Outdoor air pollution has been found to increase the risk of developing diabetes worldwide. This has been found to be true even in cases where the pollution is at levels deemed safe. Reducing pollution could possibly lead to a drop in diabetes in both heavily polluted nations like India and less polluted nations like the USA, both of which have high levels of diabetes.
The study was carried out by Washington University School of Medicine and the Veterans Affairs (VA) St. Louis Health Care System. According to a report they put out, diabetes is one of the fastest growing disease in the world right now wit over 420 million people suffering from it worldwide.
There are over 30 million diabetic Americans and over 31.7 million diabetic Indians, and this number is expected to rise by more than 100 percent by 2030 to account for 79.4 million diabetes patients, in India. Researchers do say that the while the main causes of diabetes remains unhealthy diets, sedentary lifestyle, and obesity, the new research suggests that air pollution could also play a role. The study has tried to also establish just how much of a role pollution plays in the disease.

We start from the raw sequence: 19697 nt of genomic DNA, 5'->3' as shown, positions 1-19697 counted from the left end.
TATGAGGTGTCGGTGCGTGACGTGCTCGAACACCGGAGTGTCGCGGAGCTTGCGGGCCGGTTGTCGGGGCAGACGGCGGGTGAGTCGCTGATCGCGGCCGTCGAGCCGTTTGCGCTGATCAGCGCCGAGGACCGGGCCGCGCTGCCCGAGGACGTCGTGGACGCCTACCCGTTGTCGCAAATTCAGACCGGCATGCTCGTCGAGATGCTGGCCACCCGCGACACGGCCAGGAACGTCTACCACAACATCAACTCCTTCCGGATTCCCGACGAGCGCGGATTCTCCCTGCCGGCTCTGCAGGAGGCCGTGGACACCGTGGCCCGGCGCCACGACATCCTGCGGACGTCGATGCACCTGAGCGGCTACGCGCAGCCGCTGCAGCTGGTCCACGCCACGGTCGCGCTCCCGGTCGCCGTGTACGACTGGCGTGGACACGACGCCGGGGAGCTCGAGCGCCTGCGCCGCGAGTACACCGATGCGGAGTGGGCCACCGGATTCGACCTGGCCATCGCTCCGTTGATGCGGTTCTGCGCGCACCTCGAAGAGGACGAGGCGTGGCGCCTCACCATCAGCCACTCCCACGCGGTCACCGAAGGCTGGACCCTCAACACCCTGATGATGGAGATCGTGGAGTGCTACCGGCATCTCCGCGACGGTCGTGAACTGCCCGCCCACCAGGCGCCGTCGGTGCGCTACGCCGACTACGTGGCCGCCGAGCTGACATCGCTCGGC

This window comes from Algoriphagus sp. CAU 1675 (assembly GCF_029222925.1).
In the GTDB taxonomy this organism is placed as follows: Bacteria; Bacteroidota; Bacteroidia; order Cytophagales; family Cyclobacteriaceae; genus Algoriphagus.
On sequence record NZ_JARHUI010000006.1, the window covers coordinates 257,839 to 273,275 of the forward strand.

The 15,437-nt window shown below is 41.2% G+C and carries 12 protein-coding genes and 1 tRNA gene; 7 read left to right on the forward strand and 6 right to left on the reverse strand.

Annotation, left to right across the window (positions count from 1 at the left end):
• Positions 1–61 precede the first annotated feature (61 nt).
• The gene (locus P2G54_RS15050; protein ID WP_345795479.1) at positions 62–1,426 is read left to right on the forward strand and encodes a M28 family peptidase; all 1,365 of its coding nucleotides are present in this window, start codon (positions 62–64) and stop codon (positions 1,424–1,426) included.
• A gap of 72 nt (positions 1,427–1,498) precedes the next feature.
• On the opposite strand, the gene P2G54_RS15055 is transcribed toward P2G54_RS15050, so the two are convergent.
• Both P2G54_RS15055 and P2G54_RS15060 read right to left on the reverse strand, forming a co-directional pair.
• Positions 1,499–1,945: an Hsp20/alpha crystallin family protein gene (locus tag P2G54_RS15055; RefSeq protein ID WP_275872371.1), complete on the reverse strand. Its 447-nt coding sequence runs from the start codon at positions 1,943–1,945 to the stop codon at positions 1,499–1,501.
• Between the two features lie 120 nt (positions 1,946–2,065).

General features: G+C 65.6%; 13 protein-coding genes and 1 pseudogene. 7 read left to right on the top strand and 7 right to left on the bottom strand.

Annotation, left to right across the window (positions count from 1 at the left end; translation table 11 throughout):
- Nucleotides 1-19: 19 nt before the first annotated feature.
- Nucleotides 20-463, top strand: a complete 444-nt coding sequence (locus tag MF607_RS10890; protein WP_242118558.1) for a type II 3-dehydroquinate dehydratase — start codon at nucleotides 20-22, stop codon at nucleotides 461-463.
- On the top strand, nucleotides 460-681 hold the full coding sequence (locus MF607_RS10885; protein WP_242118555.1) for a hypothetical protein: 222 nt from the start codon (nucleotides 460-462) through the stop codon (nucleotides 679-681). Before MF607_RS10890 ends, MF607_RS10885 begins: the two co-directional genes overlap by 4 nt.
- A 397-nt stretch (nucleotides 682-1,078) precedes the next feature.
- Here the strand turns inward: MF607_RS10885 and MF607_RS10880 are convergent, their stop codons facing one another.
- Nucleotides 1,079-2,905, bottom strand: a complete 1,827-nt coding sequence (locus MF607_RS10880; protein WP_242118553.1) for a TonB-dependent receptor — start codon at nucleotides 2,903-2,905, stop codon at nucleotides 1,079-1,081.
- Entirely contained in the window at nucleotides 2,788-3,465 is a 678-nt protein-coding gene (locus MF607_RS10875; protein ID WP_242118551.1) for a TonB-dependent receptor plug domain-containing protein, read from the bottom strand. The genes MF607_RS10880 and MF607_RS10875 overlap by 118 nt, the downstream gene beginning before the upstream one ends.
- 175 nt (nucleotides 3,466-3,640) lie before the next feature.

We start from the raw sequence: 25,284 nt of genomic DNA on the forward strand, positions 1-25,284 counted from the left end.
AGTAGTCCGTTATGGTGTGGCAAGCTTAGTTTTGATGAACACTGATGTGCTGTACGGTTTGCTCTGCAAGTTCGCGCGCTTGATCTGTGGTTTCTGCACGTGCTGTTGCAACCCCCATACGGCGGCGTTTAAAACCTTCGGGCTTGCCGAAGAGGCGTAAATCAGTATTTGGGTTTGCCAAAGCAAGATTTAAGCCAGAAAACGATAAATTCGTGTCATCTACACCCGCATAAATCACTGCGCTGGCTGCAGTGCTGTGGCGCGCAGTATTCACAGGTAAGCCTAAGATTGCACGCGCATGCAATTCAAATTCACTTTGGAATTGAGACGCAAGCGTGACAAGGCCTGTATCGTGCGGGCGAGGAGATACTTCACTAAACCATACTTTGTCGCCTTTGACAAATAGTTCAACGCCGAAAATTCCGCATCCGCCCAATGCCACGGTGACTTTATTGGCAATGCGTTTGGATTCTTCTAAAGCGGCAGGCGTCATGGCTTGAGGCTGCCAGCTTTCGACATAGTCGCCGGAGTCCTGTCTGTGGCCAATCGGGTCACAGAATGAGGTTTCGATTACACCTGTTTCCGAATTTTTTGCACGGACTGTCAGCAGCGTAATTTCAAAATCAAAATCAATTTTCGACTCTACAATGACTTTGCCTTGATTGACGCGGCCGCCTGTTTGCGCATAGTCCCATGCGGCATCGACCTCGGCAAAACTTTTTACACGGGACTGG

Results of the study found that in 2016 alone, air pollution has contributed to about 3.2 million new cases of diabetes worldwide. That is about 14 percent of all new diabetes cases that year. As for time lost to diabetes, that is about a cumulative 8.2 million "years of healthy life" were lost in 2016, only because of pollution-linked diabetes—how many years of healthy life are lost is often referred to as "disability-adjusted life years."
Researchers found that the overall risk of pollution-related diabetes is leaning more toward low-income regions more than the developed world. India, for example lacks proper environmental mitigation systems as well as clean air policies. Also, other countries on this list of high diabetes-pollution risk include Papua New Guinea, Afghanistan, and Guyana. At the same time, rich, developed countries like France, Finland and Iceland experience much lower risk. The US is at a moderate risk level for pollution-related diabetes.
Ziyad Al-Aly, the study's senior author, said that the research, "found an increased risk, even at low levels of air pollution currently considered safe by the U.S. Environmental Protection Agency (EPA) and the World Health Organization (WHO)."
This is important, he explained, because several industry lobbying groups argue that current levels are too stringent and should be further relaxed. Evidence now shows how current levels are actually not sufficiently safe and need to be tightened.
Researchers say that while there have been several concerns about the growing pollution and cases of diabetes around the world, but till now, it has not been actually quantified. "Over the past two decades, there have been bits of research about diabetes and pollution," Al-Aly said. "We wanted to thread together the pieces for a broader, more solid understanding."
The study was first published in the journal The Lancet Planetary Health.